Structural and functional characterization of a single-chain peptide-MHC molecule that modulates both naive and activated CD8+ T cells

Department of Microbiology and Immunology, Albert Einstein College of Medicine, Bronx, NY 10461, USA.
Proceedings of the National Academy of Sciences (Impact Factor: 9.67). 08/2011; 108(33):13682-7. DOI: 10.1073/pnas.1110971108
Source: PubMed


Peptide-MHC (pMHC) multimers, in addition to being tools for tracking and quantifying antigen-specific T cells, can mediate downstream signaling after T-cell receptor engagement. In the absence of costimulation, this can lead to anergy or apoptosis of cognate T cells, a property that could be exploited in the setting of autoimmune disease. Most studies with class I pMHC multimers used noncovalently linked peptides, which can allow unwanted CD8(+) T-cell activation as a result of peptide transfer to cellular MHC molecules. To circumvent this problem, and given the role of self-reactive CD8(+) T cells in the development of type 1 diabetes, we designed a single-chain pMHC complex (scK(d).IGRP) by using the class I MHC molecule H-2K(d) and a covalently linked peptide derived from islet-specific glucose-6-phosphatase catalytic subunit-related protein (IGRP(206-214)), a well established autoantigen in NOD mice. X-ray diffraction studies revealed that the peptide is presented in the groove of the MHC molecule in canonical fashion, and it was also demonstrated that scK(d).IGRP tetramers bound specifically to cognate CD8(+) T cells. Tetramer binding induced death of naive T cells and in vitro- and in vivo-differentiated cytotoxic T lymphocytes, and tetramer-treated cytotoxic T lymphocytes showed a diminished IFN-γ response to antigen stimulation. Tetramer accessibility to disease-relevant T cells in vivo was also demonstrated. Our study suggests the potential of single-chain pMHC tetramers as possible therapeutic agents in autoimmune disease. Their ability to affect the fate of naive and activated CD8(+) T cells makes them a potential intervention strategy in early and late stages of disease.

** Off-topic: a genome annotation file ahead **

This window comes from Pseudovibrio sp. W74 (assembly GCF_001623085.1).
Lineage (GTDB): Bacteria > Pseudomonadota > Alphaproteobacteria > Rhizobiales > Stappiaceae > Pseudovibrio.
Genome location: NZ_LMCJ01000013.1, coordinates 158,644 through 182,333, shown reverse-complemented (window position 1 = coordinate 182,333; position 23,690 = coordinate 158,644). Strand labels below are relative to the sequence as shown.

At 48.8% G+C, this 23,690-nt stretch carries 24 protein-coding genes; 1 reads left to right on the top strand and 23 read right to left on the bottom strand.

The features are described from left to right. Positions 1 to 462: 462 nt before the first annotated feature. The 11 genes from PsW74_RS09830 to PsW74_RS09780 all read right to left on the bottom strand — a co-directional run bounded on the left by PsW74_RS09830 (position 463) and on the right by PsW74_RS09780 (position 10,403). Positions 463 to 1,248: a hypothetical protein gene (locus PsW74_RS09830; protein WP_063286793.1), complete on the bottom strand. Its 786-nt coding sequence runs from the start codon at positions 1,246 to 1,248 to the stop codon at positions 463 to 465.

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Available from: Gayatri Mukherjee
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